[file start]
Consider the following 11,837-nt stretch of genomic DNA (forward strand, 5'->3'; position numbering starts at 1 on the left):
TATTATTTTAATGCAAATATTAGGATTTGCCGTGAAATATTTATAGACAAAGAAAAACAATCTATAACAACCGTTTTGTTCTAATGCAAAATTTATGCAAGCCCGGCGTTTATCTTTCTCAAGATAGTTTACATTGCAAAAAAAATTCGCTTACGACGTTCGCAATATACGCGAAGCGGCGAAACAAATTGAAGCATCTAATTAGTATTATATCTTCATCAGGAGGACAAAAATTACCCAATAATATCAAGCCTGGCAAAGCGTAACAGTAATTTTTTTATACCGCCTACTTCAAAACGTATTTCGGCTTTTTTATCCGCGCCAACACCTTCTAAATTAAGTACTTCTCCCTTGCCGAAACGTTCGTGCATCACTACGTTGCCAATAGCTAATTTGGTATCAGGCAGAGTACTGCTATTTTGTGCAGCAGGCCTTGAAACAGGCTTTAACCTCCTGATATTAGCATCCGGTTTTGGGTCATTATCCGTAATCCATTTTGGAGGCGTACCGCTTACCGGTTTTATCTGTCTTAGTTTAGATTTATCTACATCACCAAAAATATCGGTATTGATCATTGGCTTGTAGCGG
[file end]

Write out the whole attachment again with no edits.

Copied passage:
Consider the following 11,837-nt stretch of genomic DNA (forward strand, 5'->3'; position numbering starts at 1 on the left):
TATTATTTTAATGCAAATATTAGGATTTGCCGTGAAATATTTATAGACAAAGAAAAACAATCTATAACAACCGTTTTGTTCTAATGCAAAATTTATGCAAGCCCGGCGTTTATCTTTCTCAAGATAGTTTACATTGCAAAAAAAATTCGCTTACGACGTTCGCAATATACGCGAAGCGGCGAAACAAATTGAAGCATCTAATTAGTATTATATCTTCATCAGGAGGACAAAAATTACCCAATAATATCAAGCCTGGCAAAGCGTAACAGTAATTTTTTTATACCGCCTACTTCAAAACGTATTTCGGCTTTTTTATCCGCGCCAACACCTTCTAAATTAAGTACTTCTCCCTTGCCGAAACGTTCGTGCATCACTACGTTGCCAATAGCTAATTTGGTATCAGGCAGAGTACTGCTATTTTGTGCAGCAGGCCTTGAAACAGGCTTTAACCTCCTGATATTAGCATCCGGTTTTGGGTCATTATCCGTAATCCATTTTGGAGGCGTACCGCTTACCGGTTTTATCTGTCTTAGTTTAGATTTATCTACATCACCAAAAATATCGGTATTGATCATTGGCTTGTAGCGG